Britain's defense secretary says two captured Islamic State group extremists who grew up in England should never be allowed to return. Defense Secretary Gavin Williamson told the Sun newspaper on Saturday "I don't think they should ever set foot in this country again." Williamson's remark comes amid reports that Britain already has stripped El Shafee Elsheikh and Alexanda Amon Kotey of their citizenships.
, FILE - This Oct. 19, 2017, image from drone video, shows damaged buildings in Raqqa, Syria, two days after Syrian Democratic Forces said military operations to oust the Islamic State group ended. A U.S. military official says that the American-backed Syrian Democratic Forces in January 2018 captured two notorious British members of an Islamic State insurgent cell commonly dubbed “The Beatles” and known for beheading hostages. (AP Photo/Gabriel Chaim)
10 of February 2018 20:43:50
LONDON (AP) — Britain's defense secretary says two captured Islamic State group extremists who grew up in England should never be allowed to return.
Defense Secretary Gavin Williamson's comments Saturday in the Sun newspaper come amid reports that Britain has already stripped El Shafee Elsheikh and Alexanda Amon Kotey of their citizenship, opening the door for them to be sent to Guantanamo Bay or another prison outside of the U.K.
"I don't think they should ever set foot in this country again," Williamson told the newspaper. "They turned their back on Britain, our values and everything we stand for — they are the worst of the worst."
Elsheikh and Kotey are alleged to have been part of the four-man IS cell dubbed "The Beatles" because of their British accents. The most notorious member of the group was Mohammed Emwazi, the masked insurgent known as Jihadi John who appeared in several videos that showed the beheading of Western hostages. The cell captured, tortured and killed more than two dozen hostages, including American journalists James Foley and Steven Sotloff, and American aid worker Peter Kassig.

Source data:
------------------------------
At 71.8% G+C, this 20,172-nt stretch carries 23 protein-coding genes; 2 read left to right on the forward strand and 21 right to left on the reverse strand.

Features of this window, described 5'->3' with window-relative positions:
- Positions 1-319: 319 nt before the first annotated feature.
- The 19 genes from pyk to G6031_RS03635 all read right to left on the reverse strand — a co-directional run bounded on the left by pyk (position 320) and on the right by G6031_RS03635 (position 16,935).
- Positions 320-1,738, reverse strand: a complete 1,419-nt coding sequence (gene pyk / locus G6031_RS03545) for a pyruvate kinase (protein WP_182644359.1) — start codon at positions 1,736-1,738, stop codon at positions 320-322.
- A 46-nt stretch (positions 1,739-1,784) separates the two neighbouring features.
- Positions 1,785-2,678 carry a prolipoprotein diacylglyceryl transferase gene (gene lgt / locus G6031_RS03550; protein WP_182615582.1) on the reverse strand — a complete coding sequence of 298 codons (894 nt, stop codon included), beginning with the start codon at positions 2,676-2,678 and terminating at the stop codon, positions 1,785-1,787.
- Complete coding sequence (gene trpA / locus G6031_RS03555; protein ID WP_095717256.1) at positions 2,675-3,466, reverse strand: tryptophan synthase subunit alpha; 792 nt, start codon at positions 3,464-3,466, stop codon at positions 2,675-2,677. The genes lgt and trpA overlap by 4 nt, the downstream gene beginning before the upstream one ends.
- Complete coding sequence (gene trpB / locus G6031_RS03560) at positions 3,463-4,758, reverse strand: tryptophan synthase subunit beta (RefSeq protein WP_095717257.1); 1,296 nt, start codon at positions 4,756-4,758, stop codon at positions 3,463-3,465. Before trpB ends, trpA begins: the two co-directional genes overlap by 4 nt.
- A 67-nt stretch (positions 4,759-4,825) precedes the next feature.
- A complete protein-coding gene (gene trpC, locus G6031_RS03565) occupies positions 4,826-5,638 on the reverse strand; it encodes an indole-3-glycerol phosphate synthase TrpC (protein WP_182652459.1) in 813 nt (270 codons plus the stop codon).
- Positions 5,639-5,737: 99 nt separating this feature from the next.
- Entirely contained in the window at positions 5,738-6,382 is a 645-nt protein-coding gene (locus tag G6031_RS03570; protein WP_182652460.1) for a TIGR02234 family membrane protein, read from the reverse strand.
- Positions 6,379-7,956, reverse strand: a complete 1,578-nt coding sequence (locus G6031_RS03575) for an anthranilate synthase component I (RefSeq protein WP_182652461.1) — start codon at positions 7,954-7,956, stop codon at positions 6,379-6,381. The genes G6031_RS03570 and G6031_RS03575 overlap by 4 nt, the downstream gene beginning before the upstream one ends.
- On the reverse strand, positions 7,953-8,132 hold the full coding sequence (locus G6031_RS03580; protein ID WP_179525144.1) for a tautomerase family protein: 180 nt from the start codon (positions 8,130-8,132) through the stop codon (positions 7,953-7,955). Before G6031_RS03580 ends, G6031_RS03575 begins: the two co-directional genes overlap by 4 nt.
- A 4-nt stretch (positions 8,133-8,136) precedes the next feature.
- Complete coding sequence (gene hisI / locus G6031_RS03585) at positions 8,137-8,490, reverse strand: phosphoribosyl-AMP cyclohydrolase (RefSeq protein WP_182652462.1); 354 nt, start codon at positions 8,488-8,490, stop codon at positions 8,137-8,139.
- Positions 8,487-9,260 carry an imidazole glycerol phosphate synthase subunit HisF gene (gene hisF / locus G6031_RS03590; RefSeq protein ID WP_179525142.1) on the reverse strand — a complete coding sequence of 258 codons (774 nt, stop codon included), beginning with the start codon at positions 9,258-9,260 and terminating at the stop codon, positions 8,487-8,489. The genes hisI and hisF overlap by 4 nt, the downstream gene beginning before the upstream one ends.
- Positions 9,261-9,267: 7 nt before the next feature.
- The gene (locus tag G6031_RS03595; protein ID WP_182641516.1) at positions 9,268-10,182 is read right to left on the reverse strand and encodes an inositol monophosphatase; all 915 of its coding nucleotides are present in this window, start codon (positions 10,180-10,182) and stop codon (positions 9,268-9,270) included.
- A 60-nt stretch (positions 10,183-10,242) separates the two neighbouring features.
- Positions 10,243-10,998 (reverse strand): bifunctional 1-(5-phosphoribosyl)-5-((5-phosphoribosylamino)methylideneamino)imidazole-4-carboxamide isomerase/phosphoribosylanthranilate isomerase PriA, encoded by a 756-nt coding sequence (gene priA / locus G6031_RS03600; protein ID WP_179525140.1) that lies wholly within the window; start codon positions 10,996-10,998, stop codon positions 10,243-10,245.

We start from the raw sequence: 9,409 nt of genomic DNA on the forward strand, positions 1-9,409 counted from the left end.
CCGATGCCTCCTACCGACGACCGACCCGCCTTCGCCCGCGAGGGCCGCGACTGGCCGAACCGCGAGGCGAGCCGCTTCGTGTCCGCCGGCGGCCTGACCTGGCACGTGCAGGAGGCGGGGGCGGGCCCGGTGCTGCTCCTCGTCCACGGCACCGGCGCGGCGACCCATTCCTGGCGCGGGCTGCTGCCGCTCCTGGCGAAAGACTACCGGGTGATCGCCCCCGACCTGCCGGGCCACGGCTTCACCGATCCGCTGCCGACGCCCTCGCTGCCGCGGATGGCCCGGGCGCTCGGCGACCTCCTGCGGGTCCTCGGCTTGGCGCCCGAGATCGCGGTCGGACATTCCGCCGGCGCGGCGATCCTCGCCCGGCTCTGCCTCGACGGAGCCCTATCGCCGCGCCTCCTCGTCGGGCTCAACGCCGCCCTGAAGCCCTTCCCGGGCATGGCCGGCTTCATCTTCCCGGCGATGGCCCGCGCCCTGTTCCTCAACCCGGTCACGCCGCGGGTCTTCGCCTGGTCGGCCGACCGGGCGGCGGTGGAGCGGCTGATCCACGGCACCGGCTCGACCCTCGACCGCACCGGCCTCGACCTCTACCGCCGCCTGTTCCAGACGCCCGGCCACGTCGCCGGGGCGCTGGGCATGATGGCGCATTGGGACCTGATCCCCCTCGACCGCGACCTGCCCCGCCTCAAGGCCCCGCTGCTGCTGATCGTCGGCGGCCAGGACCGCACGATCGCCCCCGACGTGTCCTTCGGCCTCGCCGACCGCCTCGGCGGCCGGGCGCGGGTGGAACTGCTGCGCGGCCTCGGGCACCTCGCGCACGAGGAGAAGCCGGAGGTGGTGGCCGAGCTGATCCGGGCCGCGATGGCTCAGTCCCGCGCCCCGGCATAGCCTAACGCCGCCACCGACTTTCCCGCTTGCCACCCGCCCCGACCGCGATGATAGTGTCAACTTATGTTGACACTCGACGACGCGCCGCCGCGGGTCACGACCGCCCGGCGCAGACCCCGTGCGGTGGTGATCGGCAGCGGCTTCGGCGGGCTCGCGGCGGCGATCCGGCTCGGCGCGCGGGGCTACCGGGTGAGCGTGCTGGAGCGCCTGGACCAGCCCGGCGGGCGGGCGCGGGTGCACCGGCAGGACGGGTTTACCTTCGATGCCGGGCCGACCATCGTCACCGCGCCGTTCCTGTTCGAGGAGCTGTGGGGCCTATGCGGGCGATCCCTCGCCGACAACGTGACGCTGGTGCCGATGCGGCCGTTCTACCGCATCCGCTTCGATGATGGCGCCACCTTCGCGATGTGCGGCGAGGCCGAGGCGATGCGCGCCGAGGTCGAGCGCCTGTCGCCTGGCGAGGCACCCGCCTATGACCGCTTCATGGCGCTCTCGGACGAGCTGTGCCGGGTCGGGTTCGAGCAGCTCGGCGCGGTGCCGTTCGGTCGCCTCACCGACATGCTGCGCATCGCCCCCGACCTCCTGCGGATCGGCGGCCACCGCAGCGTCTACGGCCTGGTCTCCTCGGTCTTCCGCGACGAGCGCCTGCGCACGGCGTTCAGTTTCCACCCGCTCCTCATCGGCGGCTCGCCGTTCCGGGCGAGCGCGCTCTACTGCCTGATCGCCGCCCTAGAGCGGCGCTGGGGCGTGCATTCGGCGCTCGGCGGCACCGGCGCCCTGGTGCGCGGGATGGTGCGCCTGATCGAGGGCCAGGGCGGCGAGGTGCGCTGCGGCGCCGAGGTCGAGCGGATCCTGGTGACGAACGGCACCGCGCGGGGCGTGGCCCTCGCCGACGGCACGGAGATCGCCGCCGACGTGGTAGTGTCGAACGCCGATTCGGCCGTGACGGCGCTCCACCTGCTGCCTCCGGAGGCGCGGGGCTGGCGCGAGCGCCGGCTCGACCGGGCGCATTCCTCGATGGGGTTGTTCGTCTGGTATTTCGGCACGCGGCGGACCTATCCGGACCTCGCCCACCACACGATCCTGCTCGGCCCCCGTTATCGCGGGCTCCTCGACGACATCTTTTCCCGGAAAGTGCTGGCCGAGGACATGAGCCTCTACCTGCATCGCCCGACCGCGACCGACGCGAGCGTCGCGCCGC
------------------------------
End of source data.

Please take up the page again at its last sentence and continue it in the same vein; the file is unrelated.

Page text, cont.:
Tobias Ellwood, a defense minister whose brother was killed in a 2002 terror attack in Bali, called for the men to be tried by an international war crimes court.
"Guantanamo Bay created a new combatant status that bypassed the Geneva Convention, used torture and failed to address a wider global jihadist insurgency that continues today," he told the Times of London. "Given the scale of foreign fighters, we should consider an agreed international process involving The Hague, which ensures terrorists from any origin are transparently and fairly held to account for their actions."
Britain's Home Office refused to confirm whether Elsheikh and Kotey had been stripped of their citizenship, saying it doesn't comment on individual cases.
The American-backed Syrian Democratic Forces captured the two men last month, and the U.S. helped identify them with biometric data and other tools. U.S. authorities have interrogated Elsheikh and Kotey.
American officials said the U.S. government works closely with its coalition partners in private talks on the disposition of detainees held by the SDF.
Some former hostages of the cell and family members of those slain have expressed concern that Elsheikh and Kotey will be transported to the U.S. detention facility at Guantanamo Bay, where people have been held for years without trial.
Nicolas Henin, a French journalist held by IS for 10 months, said the two IS fighters should be given fair trials that will deliver justice, not revenge.
"Guantanamo was actually one of the reasons for their engagement in extremism," Henin told The Associated Press. "So if we perpetrate this kind of atrocity we are not helping our quest for justice."
Foley's father, John Foley, said he hopes the two IS fighters will be put on trial and sentenced to life in prison.
"The death penalty would make them martyrs, which is what they would want, so I would prefer that they spend the rest of their lives in jail," Foley said.